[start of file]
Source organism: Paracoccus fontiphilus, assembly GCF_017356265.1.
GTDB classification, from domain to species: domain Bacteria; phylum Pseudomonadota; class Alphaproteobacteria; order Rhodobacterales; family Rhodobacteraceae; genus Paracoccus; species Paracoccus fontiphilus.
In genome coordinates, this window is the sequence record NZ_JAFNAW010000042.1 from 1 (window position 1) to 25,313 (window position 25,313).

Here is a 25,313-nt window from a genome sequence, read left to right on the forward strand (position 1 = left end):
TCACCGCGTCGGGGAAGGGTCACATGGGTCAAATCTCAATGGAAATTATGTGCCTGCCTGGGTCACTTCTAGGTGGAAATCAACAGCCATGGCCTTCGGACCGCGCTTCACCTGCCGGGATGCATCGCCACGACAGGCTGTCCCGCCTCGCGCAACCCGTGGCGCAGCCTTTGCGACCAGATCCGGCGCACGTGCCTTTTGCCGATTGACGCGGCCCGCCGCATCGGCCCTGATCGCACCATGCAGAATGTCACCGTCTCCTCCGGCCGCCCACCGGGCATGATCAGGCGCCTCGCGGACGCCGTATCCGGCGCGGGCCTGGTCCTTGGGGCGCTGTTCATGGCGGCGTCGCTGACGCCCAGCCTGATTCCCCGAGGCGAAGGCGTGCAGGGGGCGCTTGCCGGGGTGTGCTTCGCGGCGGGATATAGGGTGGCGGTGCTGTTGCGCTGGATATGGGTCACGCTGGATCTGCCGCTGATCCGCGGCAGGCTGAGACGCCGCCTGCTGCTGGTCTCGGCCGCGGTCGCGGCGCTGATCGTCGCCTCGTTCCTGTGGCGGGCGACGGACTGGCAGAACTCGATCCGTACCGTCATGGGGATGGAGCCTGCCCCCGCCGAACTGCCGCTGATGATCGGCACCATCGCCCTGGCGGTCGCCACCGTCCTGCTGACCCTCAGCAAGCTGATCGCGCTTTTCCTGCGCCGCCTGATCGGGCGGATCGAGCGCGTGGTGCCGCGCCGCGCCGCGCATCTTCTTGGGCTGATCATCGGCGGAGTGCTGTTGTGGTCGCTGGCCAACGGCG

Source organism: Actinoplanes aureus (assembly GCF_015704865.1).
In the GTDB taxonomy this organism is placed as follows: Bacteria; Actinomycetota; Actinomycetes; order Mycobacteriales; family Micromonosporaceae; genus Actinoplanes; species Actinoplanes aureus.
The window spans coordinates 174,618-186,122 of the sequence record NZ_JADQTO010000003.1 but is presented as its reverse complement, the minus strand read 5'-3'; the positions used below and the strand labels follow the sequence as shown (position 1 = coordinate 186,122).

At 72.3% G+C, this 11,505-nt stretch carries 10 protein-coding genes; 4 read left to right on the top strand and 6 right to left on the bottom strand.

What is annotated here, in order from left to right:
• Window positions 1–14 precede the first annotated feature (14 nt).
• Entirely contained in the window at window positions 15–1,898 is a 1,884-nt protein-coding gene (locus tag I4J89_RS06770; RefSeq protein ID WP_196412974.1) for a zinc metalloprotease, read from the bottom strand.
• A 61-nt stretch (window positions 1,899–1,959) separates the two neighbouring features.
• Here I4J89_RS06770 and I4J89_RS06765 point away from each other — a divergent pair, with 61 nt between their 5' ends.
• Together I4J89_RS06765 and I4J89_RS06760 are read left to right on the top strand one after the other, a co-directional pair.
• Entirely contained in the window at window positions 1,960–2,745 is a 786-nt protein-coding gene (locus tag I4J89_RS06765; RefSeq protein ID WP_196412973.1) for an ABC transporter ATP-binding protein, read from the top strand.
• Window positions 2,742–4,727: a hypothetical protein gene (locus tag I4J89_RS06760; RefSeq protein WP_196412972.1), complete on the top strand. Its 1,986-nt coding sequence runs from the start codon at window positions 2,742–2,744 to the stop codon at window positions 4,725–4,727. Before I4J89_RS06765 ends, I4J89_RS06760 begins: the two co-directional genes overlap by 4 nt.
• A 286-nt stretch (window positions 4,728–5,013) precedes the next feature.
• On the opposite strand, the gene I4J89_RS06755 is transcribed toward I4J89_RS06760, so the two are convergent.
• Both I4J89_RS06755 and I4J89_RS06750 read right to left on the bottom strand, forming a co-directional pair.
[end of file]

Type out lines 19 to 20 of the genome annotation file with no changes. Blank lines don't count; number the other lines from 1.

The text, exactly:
• On the opposite strand, the gene I4J89_RS06755 is transcribed toward I4J89_RS06760, so the two are convergent.
• Both I4J89_RS06755 and I4J89_RS06750 read right to left on the bottom strand, forming a co-directional pair.